ii) a writ in the nature of mandamus directing Union of India to accept other proofs of Identity and address i.e. Voter I-Card issued by Election Commission of India, the Constitutional body and Passport issued by Ministry of Foreign Affairs, Govt of India and other proofs of address, age prescribed under Rule 4 of Central Motor Vehicles Rules, 1989 for issuance of learning/ regular driving license and for registration of vehicle;
iii) Further it sought direction for Union Territory of Chandigarh and Union of India not to make mandatory UID for essential public utility services and accept other documents as proof of Identity and address as per the Rules;
iv) a writ in the nature of certiorari quashing notification dated 28 January 2009 being illegal and further issuance of a appropriate writ declaring the Unique Identification Authority of India constituted vide Notification dated 28 January 2009 unconstitutional as the same has no legal sanctity as the UIDAI been constituted and functioning illegally.
The writ petition had emphasised that during the pendency of the petition, Executive order dated 5 December 2012 and other similar executive orders vide which Aadhaar have been made compulsory for essential public utility services may kindly be stayed.
In its concluding paragraph the 2 March 2013 order of the High Court reads, “Today, short affidavit of Mr M Shayin, IAS, deputy commissioner, UT, Chandigarh is filed stating that the aforesaid instructions have been reviewed and now the insistence of UID card is no longer treated as mandatory. No further orders are required to be passed in this petition, which is accordingly disposed of.”
It is noteworthy that Indian National Congress led Government’s budget speech of 2013 announced that “We are redoubling our efforts to ensure that the digitized beneficiary lists are available; that a bank account is opened for each beneficiary; and that the bank account is seeded with Aadhaar in due course.” In the light of the Punjab & Haryana High Court’s order, the implementation of opening of bank accounts seeded with UID/Aadhaar is legally and constitutionally questionable.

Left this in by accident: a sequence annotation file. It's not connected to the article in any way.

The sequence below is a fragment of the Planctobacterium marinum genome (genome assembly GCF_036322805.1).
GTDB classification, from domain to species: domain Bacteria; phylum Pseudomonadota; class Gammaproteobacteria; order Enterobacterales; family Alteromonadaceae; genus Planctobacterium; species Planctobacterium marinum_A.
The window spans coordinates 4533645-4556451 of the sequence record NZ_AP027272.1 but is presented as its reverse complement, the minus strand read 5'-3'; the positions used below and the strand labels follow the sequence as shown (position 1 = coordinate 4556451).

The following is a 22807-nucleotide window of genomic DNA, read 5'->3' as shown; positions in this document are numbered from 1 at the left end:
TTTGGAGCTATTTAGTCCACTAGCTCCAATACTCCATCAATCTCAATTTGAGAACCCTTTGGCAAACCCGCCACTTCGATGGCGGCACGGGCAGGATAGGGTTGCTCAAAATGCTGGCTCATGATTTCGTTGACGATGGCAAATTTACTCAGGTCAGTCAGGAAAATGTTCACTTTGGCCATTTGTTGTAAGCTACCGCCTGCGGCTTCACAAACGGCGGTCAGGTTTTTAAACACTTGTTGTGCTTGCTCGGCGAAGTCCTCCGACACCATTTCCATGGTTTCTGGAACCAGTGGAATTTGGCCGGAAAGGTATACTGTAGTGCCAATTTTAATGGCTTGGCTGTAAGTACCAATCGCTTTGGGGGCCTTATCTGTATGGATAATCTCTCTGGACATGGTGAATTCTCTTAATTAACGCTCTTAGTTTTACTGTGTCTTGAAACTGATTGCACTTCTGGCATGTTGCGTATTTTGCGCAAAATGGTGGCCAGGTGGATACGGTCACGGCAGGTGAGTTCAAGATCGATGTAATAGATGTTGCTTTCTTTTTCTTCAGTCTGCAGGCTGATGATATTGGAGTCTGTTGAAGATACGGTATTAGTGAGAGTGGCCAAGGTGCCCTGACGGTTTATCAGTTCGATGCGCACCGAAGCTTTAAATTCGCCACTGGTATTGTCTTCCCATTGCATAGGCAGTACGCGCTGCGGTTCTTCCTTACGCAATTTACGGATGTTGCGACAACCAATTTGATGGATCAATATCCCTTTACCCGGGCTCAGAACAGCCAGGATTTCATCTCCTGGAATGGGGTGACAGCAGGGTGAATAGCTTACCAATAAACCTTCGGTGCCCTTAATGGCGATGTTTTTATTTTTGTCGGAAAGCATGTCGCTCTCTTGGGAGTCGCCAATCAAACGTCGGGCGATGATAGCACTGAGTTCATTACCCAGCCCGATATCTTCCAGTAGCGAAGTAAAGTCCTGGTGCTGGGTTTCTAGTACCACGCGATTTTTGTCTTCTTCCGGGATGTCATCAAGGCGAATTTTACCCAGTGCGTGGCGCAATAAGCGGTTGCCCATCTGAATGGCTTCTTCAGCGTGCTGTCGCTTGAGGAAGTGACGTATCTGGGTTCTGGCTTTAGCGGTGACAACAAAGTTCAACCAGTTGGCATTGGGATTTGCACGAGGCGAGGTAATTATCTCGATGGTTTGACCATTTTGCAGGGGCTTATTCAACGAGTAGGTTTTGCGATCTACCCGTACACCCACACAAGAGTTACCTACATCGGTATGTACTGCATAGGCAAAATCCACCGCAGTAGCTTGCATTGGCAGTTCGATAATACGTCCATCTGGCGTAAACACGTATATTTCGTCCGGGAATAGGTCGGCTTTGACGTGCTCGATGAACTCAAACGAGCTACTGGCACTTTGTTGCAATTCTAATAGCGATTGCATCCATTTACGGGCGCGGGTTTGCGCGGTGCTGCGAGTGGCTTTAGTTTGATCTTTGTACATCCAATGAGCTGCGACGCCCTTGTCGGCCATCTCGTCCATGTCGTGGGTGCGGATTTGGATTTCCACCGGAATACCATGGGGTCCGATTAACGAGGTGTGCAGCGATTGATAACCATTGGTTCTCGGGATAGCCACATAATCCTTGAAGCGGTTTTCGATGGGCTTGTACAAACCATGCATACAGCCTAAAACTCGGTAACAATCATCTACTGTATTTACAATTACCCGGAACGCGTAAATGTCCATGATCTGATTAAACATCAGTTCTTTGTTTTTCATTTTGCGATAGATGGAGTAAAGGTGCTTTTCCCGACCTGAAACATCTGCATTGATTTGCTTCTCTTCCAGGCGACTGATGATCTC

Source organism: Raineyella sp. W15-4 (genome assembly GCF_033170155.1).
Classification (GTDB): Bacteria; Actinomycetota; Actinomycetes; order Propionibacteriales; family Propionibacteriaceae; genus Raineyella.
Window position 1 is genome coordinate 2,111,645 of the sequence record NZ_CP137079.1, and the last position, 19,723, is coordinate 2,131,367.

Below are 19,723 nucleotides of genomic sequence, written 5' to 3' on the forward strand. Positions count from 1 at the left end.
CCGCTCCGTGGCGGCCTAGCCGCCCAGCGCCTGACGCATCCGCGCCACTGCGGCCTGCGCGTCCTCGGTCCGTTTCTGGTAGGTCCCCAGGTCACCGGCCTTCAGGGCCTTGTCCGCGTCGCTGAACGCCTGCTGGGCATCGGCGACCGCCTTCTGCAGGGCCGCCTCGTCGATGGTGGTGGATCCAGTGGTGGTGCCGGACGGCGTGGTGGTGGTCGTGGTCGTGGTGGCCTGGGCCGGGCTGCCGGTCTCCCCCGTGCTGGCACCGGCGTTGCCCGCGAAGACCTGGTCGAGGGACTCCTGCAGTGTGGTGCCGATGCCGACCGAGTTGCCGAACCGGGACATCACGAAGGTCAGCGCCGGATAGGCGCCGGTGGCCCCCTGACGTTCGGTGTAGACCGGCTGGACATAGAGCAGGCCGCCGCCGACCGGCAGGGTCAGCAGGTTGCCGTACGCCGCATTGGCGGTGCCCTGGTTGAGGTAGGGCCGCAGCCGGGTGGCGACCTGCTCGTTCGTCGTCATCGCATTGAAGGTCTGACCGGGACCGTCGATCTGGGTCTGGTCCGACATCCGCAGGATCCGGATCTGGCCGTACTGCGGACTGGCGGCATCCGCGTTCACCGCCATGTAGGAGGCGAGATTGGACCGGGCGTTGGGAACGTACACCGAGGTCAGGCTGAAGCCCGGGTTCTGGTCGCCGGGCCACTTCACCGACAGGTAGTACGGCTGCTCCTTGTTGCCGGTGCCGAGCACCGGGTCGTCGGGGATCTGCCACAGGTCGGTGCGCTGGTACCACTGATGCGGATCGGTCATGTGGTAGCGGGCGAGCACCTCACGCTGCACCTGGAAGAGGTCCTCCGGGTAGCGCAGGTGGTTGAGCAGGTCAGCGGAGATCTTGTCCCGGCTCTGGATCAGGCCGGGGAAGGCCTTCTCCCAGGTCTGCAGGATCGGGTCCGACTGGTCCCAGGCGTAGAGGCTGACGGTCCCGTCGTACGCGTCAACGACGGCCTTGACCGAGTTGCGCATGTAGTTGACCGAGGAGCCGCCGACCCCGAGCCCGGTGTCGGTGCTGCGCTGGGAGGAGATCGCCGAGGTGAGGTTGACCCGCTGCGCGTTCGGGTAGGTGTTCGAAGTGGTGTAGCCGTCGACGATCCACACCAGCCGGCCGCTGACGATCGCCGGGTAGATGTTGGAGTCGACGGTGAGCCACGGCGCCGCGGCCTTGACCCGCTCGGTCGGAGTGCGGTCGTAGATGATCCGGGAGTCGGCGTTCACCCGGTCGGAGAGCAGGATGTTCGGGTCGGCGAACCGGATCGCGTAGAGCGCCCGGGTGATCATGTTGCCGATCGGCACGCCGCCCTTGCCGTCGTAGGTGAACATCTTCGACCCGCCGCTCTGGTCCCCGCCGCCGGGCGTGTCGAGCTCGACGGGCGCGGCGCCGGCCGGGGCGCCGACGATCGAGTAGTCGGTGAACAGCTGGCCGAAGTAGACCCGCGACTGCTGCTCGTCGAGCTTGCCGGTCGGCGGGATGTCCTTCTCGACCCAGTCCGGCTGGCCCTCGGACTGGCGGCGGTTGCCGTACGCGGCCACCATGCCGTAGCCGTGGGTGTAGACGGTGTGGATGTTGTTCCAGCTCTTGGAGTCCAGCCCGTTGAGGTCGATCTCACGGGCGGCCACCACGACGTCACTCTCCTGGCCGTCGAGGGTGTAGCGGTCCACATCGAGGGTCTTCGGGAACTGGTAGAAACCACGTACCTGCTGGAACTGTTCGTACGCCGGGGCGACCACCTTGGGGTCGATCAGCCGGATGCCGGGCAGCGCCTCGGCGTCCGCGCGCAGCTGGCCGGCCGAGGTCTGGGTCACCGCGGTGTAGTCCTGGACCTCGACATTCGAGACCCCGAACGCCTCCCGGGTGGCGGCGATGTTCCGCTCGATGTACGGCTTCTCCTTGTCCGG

By it is somewhat well known that UID number and UID number generating NPR is based on biometric and retinal profile procured from Indians. This is the most repulsive aspect of the project. Any biometric profile directly violates the very dignity and privacy of Indians which is guaranteed by the Indian Constitution.
What is normally used for terrorists and criminals is now sought to be used against the common citizens of this country. Does it mean that the state has lost confidence in its people and wants a criminal profile of all its citizens? Can there be a more shameful aspect of the state intrusion into individual privacy? Supreme Court’s judgement dated 4 July 2011 upheld Right to Privacy as Right to Life.
Disregarding this, the government seems to be acting under the influence of surveillance technology companies and biometric technology companies.
Take the case of RS Sharma, who in his role as director general of Government of India’s UIDAI (who is currently the chief secretary of Jharkhand) is rare person because he biometrically profiled Bhartiya Janata Party’s Prime Ministerial candidate. On 1 May 2012, Sharma “took the biometric fingerprints of Mr Modi for his identity card and registered him under the project” as per the website of Narendra Modi. (Source: http://www.narendramodi.in/cm-kicks-off-uid-project-in-gujarat/ ). As chief secretary of Jharkhand, he has committed a manifest act of contempt of Supreme Court by letting his principal secretary, Department of Human Resource Development to issue an appeal in the Patna edition of The Times of India asking all the schools including those which are non-governmental and unrecognized to mandatorily submit “Aadhaar card” to the school. While this is in violation Court’s order of 23 September 2013, it is noteworthy that Sharma allowed his subordinate official to refer to biometric Aadhaar number as “Aadhaar card” despite his involvement with UIDAI. Hopefully, the Court will take him to task for his temerity. Does the BJP’s prime ministerial candidate know that neither Congress’s prime minister nor its undeclared prime ministerial candidate have been biometrically profiled so far? It appears that he was taken for a ride but he must explain as to why he subjected himself to the ignominy of being biometrically profiled.
The statement of concern on UID number issued on 28 September 2010 a day ahead of the launch of the UID number Sonia Gandhi and the prime minister by the eminent citizens including former judges, jurists, educationists aptly stated, “there is a fundamental risk to civil liberties” and sought the halting of the project. Now who else is required to convince Indians in general and non-Congress parties in particular that there is no excuse to postpone call for boycott and civil disobedience movement against biometric identification in any form.
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(Gopal Krishna is member of Citizens Forum for Civil Liberties (CFCL), which is campaigning against surveillance technologies since 2010)